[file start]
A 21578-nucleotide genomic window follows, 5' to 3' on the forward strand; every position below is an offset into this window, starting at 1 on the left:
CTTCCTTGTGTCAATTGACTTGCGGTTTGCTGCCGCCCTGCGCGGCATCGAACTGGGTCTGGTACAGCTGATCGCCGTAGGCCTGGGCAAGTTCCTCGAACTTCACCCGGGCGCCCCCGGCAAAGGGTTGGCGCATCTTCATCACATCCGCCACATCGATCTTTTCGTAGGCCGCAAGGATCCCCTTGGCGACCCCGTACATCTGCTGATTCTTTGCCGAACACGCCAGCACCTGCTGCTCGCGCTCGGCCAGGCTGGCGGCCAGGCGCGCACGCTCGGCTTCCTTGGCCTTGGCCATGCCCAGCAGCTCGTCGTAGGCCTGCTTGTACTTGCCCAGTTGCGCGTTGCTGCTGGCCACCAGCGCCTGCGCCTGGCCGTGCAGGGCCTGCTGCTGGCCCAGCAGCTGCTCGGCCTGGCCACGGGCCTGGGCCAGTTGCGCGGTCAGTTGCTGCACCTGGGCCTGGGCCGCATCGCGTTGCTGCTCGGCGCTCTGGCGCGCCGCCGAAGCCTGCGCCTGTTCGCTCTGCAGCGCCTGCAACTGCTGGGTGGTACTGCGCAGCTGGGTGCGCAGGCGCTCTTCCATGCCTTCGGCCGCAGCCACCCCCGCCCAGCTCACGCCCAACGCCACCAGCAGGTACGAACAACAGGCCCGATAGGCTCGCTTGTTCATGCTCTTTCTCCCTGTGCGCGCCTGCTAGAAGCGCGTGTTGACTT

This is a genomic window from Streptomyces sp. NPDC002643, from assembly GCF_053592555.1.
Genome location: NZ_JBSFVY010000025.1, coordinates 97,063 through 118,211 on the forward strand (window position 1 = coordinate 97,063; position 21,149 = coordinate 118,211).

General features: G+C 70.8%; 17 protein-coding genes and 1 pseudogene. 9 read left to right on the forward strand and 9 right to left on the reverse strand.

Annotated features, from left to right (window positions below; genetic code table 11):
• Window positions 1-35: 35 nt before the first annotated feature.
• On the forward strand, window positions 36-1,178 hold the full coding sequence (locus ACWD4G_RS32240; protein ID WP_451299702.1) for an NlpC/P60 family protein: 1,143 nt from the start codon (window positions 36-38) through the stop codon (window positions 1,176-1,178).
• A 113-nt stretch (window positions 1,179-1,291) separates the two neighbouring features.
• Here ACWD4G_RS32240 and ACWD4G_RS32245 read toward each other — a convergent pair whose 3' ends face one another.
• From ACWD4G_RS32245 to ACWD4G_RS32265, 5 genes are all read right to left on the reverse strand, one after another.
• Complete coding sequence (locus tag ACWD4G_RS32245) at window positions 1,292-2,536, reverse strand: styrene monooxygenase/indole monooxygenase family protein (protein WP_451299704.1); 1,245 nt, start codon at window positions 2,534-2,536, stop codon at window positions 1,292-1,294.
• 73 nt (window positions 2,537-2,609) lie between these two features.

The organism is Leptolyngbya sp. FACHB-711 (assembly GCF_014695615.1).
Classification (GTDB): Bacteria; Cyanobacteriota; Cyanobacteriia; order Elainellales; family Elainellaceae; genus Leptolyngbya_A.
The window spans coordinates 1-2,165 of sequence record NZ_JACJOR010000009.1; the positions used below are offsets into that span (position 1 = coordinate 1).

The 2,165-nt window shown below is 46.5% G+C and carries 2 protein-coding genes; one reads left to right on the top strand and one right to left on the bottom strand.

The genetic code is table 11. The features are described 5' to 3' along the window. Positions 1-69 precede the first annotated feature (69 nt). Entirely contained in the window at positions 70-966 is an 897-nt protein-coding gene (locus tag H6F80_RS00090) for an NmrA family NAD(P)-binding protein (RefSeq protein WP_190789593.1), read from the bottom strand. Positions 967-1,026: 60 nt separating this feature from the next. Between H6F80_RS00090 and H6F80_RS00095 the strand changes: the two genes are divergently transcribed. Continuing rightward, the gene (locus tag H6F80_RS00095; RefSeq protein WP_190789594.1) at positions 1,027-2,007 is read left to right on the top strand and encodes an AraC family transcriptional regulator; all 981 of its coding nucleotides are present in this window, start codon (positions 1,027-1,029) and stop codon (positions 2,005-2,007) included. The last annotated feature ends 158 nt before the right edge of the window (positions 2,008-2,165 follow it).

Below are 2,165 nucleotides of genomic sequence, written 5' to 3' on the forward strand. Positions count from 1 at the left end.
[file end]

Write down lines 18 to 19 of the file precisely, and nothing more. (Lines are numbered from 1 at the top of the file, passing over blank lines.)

The genetic code is table 11. The features are described 5' to 3' along the window. Positions 1-69 precede the first annotated feature (69 nt). Entirely contained in the window at positions 70-966 is an 897-nt protein-coding gene (locus tag H6F80_RS00090) for an NmrA family NAD(P)-binding protein (RefSeq protein WP_190789593.1), read from the bottom strand. Positions 967-1,026: 60 nt separating this feature from the next. Between H6F80_RS00090 and H6F80_RS00095 the strand changes: the two genes are divergently transcribed. Continuing rightward, the gene (locus tag H6F80_RS00095; RefSeq protein WP_190789594.1) at positions 1,027-2,007 is read left to right on the top strand and encodes an AraC family transcriptional regulator; all 981 of its coding nucleotides are present in this window, start codon (positions 1,027-1,029) and stop codon (positions 2,005-2,007) included. The last annotated feature ends 158 nt before the right edge of the window (positions 2,008-2,165 follow it).

Below are 2,165 nucleotides of genomic sequence, written 5' to 3' on the forward strand. Positions count from 1 at the left end.